Has anyone wondered if Michigan is being lapped in terms of advancing the protections to your fundamental human right to self defense?
While modest gains have been made this session (brandishing, elimination of gun boards etc.), one must ask if this is good enough.
Michigan is solidly republican on the state level. The democrats have as much power in Lansing as republicans do in Honolulu or Sacramento.
Looking around the country, 2015 has been a good year for those who value their fundamental human right to self defense.
Maine has re-legalized switchblades and is about to eliminate the permit requirement for concealed handguns.
Texas re-legalized open carry, passed knife preemption, and passed college campus concealed carry.
Nevada re-legalized switchblades and passed the best firearms preemption law in the country. Overnight, Clark County's handgun registration, park carry ban, and other infringements were wiped clean on Saturday.
Florida passed constitution carry during "mandatory evacuations".
Kansas passed constitution carry and is arguably now one of the most 2A friendly juristictions in the United States.
Ohio drastically overhauled their gun laws for the better as well. At this point, Ohio greatly surpass Michigan.
Wisconsin eliminated their 2 day waiting period for handgun preemption and is on the verge of passing knife preemption and switchblade re-legalization.
Kentucky made some minor changes for the better as well.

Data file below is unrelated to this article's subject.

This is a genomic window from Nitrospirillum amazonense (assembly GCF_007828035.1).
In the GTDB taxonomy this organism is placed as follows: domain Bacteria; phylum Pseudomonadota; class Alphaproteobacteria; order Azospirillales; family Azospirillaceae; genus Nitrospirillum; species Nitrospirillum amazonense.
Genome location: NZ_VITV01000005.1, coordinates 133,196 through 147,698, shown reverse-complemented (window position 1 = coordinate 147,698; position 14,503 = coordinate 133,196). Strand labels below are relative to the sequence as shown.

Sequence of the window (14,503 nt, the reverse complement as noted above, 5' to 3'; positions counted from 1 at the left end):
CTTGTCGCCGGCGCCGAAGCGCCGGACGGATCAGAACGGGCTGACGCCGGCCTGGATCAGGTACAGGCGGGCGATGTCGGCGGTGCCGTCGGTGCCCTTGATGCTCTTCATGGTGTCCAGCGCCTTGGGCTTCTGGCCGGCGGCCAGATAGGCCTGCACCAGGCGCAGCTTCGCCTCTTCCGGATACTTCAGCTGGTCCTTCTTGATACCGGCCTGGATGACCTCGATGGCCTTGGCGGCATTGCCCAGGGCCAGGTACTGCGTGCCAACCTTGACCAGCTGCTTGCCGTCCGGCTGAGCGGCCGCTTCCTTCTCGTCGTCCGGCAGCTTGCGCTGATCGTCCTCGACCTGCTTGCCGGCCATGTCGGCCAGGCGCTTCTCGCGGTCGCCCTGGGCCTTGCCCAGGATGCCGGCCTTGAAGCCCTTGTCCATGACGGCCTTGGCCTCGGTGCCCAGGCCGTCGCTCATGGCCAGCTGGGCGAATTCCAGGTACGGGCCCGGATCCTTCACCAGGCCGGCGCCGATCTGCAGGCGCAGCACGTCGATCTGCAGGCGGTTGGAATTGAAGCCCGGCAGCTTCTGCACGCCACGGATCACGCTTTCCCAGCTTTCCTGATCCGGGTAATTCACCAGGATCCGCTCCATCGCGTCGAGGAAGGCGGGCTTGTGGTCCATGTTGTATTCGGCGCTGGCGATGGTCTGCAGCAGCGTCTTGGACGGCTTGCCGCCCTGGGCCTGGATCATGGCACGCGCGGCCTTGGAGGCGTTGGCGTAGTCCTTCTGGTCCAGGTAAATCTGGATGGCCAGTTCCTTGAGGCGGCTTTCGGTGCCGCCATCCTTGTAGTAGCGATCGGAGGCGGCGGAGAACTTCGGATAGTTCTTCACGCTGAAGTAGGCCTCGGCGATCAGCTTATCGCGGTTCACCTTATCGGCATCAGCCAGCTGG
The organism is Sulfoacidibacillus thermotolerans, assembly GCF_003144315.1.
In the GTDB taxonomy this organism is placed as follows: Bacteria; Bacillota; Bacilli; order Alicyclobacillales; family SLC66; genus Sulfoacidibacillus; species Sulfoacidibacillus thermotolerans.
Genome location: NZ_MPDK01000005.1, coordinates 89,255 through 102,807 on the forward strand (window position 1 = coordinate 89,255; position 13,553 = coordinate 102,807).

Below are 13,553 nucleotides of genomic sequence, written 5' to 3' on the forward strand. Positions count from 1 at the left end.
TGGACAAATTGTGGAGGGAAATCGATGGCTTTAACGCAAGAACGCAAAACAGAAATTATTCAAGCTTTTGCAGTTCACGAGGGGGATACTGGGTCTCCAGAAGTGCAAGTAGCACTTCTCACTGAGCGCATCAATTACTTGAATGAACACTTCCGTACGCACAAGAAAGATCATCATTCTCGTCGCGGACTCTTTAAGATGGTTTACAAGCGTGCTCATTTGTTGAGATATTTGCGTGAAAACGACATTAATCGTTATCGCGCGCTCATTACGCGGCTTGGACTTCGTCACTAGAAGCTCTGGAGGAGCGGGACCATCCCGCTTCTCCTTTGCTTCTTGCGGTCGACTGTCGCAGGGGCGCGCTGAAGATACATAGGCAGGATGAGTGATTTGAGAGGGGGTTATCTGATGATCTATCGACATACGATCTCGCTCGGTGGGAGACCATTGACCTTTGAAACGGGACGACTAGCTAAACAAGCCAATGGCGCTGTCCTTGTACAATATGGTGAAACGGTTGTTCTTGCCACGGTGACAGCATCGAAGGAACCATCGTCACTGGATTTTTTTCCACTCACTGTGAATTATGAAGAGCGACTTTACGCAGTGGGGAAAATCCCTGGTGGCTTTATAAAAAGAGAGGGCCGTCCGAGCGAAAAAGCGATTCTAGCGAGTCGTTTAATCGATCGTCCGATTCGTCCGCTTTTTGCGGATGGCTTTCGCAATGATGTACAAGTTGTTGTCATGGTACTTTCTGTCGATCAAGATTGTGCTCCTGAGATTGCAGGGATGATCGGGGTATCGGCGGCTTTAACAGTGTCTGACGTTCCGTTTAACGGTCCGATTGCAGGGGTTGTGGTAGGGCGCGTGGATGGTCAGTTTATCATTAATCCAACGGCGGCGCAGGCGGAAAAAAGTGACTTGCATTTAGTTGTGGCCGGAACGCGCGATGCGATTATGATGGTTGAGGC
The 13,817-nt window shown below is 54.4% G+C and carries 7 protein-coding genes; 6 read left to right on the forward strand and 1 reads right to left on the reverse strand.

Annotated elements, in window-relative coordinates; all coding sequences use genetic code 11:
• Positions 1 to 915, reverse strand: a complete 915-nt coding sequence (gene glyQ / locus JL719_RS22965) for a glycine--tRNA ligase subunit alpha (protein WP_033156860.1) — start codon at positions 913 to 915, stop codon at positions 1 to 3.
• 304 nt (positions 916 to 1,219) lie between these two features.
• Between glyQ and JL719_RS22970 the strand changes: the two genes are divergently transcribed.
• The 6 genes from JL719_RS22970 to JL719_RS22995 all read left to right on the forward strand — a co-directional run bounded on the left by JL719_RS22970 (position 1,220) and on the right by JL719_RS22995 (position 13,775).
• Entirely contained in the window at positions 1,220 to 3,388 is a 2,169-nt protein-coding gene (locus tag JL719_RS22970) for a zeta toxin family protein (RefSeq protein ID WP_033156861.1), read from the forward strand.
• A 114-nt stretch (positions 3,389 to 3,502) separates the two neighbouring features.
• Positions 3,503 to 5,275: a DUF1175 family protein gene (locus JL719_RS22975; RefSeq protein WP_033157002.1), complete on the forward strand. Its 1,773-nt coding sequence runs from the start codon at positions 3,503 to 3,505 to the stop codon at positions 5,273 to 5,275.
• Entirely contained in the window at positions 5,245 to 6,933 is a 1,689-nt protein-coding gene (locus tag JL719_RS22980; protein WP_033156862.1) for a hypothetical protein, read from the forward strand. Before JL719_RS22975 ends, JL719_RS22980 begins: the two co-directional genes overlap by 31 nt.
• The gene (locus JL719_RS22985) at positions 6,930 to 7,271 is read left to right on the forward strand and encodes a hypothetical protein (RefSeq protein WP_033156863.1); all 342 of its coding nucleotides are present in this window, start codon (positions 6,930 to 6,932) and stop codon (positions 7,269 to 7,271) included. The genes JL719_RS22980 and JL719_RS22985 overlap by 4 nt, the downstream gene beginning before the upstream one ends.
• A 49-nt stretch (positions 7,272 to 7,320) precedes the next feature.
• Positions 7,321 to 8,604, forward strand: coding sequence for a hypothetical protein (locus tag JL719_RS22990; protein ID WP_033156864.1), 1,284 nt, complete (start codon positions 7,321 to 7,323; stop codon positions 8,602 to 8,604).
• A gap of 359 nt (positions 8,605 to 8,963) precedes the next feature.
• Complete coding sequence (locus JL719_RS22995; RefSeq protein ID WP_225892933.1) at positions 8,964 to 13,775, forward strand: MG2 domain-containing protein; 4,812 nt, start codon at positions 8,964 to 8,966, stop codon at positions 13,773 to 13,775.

Minnesota passed an omnibus reform bill that made many changes for the better.
West Virginia made some good changes and now has a strong preemption law.
All these states are solidly republican at the moment (except for Maine, West Virginia governor's office, and Minnesota). They all seem to be making advancements. Why isn't Michigan?
Many like to paint the Governor Syder as the boogey man; however, the blame on him is only so limited. Minnesota has an anti-gun governor, who vowed to veto their omnibus reform package.
The Democrat Senate and the Republican House actually tied the omnibus package to the state budget bill to force the governor to sign the bill.
The point of this article can be summed up with two simply points.
1. It's unacceptable for any gun group to not push a good bill because the governor may/will veto it. Who cares? Put him on record.
2. The house and senate should do more in Lansing. There is no reason not to tie bar some neeeded RKBA reform into bigger bills that the governor would sign.